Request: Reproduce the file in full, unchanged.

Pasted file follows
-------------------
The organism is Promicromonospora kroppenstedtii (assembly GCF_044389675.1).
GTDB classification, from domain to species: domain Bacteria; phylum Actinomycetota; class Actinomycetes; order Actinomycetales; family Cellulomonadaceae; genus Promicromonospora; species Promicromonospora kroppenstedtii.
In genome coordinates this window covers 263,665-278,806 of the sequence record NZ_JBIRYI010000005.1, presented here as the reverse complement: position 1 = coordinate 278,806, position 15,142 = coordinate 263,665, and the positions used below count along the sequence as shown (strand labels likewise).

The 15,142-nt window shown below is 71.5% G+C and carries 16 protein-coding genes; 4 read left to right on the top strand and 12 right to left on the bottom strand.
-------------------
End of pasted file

The organism is Promicromonospora kroppenstedtii (assembly GCF_044389675.1).
GTDB classification, from domain to species: domain Bacteria; phylum Actinomycetota; class Actinomycetes; order Actinomycetales; family Cellulomonadaceae; genus Promicromonospora; species Promicromonospora kroppenstedtii.
In genome coordinates this window covers 263,665-278,806 of the sequence record NZ_JBIRYI010000005.1, presented here as the reverse complement: position 1 = coordinate 278,806, position 15,142 = coordinate 263,665, and the positions used below count along the sequence as shown (strand labels likewise).

The 15,142-nt window shown below is 71.5% G+C and carries 16 protein-coding genes; 4 read left to right on the top strand and 12 right to left on the bottom strand.